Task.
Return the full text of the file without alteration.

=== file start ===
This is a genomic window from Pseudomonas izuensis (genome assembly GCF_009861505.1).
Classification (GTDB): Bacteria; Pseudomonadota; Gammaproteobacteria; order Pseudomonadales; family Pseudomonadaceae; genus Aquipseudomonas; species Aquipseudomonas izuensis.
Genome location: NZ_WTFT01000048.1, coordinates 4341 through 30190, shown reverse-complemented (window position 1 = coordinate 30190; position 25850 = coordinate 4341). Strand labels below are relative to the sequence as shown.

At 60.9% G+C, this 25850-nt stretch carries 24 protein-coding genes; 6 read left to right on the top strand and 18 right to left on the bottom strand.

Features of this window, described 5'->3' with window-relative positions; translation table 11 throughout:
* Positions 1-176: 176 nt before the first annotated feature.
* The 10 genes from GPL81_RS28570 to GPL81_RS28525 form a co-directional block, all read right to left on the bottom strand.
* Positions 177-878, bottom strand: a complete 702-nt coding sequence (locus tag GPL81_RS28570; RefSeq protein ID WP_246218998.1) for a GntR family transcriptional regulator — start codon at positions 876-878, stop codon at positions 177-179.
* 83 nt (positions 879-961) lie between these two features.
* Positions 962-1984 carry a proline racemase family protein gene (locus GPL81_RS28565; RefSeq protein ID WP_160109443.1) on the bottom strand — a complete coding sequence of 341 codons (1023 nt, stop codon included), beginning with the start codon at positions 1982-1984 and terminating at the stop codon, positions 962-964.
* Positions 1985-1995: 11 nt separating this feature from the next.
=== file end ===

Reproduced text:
This is a genomic window from Pseudomonas izuensis (genome assembly GCF_009861505.1).
Classification (GTDB): Bacteria; Pseudomonadota; Gammaproteobacteria; order Pseudomonadales; family Pseudomonadaceae; genus Aquipseudomonas; species Aquipseudomonas izuensis.
Genome location: NZ_WTFT01000048.1, coordinates 4341 through 30190, shown reverse-complemented (window position 1 = coordinate 30190; position 25850 = coordinate 4341). Strand labels below are relative to the sequence as shown.

At 60.9% G+C, this 25850-nt stretch carries 24 protein-coding genes; 6 read left to right on the top strand and 18 right to left on the bottom strand.

Features of this window, described 5'->3' with window-relative positions; translation table 11 throughout:
* Positions 1-176: 176 nt before the first annotated feature.
* The 10 genes from GPL81_RS28570 to GPL81_RS28525 form a co-directional block, all read right to left on the bottom strand.
* Positions 177-878, bottom strand: a complete 702-nt coding sequence (locus tag GPL81_RS28570; RefSeq protein ID WP_246218998.1) for a GntR family transcriptional regulator — start codon at positions 876-878, stop codon at positions 177-179.
* 83 nt (positions 879-961) lie between these two features.
* Positions 962-1984 carry a proline racemase family protein gene (locus GPL81_RS28565; RefSeq protein ID WP_160109443.1) on the bottom strand — a complete coding sequence of 341 codons (1023 nt, stop codon included), beginning with the start codon at positions 1982-1984 and terminating at the stop codon, positions 962-964.
* Positions 1985-1995: 11 nt separating this feature from the next.